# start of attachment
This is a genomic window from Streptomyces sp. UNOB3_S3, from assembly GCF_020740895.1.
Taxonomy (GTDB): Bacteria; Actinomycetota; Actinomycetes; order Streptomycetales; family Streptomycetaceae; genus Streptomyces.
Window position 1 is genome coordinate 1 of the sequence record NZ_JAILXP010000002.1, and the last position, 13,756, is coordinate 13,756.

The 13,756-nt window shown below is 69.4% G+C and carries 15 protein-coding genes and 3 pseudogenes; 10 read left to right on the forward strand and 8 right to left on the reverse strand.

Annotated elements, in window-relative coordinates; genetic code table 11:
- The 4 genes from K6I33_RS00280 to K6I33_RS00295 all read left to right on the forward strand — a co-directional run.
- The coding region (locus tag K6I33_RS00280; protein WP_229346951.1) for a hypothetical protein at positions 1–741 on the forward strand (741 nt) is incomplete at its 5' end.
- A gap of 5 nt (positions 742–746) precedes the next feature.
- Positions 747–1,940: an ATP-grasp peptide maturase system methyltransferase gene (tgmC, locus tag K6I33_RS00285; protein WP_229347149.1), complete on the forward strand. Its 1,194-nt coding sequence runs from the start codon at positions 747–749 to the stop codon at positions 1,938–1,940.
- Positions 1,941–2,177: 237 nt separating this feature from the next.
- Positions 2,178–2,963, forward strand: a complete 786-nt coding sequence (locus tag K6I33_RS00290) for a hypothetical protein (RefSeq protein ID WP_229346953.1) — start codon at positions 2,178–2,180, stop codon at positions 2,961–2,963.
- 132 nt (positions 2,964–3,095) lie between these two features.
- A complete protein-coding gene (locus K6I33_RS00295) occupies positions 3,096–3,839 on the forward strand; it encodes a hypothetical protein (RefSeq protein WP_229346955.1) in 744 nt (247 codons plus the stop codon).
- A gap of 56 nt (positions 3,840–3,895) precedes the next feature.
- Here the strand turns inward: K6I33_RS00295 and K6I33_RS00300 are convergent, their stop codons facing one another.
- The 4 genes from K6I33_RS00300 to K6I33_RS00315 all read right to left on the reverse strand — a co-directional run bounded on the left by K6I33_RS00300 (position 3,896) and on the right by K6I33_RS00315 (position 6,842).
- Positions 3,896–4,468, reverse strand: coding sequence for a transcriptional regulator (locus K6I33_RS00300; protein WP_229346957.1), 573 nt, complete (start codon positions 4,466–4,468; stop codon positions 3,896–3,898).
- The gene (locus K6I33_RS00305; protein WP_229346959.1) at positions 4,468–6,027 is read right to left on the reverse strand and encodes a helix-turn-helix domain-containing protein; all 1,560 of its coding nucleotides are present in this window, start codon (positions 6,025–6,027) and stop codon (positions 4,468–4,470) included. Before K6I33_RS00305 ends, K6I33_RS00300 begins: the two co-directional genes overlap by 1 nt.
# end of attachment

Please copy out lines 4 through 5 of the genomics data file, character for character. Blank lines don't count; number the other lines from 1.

The 13,756-nt window shown below is 69.4% G+C and carries 15 protein-coding genes and 3 pseudogenes; 10 read left to right on the forward strand and 8 right to left on the reverse strand.

Annotated elements, in window-relative coordinates; genetic code table 11: